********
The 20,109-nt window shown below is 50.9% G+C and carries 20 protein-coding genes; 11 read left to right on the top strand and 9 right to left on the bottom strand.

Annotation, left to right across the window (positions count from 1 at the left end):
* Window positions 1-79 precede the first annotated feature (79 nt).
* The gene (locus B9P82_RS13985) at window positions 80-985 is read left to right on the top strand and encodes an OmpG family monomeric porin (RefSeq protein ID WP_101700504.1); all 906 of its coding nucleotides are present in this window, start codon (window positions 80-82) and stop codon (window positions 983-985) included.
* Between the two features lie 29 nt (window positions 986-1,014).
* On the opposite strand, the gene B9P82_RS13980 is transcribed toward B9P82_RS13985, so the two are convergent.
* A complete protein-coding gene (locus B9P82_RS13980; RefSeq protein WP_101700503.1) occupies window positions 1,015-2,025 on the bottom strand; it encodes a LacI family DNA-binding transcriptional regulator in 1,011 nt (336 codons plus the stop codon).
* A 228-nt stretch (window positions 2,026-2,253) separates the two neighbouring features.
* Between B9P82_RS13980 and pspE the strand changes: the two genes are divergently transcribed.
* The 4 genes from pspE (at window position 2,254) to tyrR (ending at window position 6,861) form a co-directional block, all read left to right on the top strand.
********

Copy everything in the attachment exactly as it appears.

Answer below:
The 20,109-nt window shown below is 50.9% G+C and carries 20 protein-coding genes; 11 read left to right on the top strand and 9 right to left on the bottom strand.

Annotation, left to right across the window (positions count from 1 at the left end):
* Window positions 1-79 precede the first annotated feature (79 nt).
* The gene (locus B9P82_RS13985) at window positions 80-985 is read left to right on the top strand and encodes an OmpG family monomeric porin (RefSeq protein ID WP_101700504.1); all 906 of its coding nucleotides are present in this window, start codon (window positions 80-82) and stop codon (window positions 983-985) included.
* Between the two features lie 29 nt (window positions 986-1,014).
* On the opposite strand, the gene B9P82_RS13980 is transcribed toward B9P82_RS13985, so the two are convergent.
* A complete protein-coding gene (locus B9P82_RS13980; RefSeq protein WP_101700503.1) occupies window positions 1,015-2,025 on the bottom strand; it encodes a LacI family DNA-binding transcriptional regulator in 1,011 nt (336 codons plus the stop codon).
* A 228-nt stretch (window positions 2,026-2,253) separates the two neighbouring features.
* Between B9P82_RS13980 and pspE the strand changes: the two genes are divergently transcribed.
* The 4 genes from pspE (at window position 2,254) to tyrR (ending at window position 6,861) form a co-directional block, all read left to right on the top strand.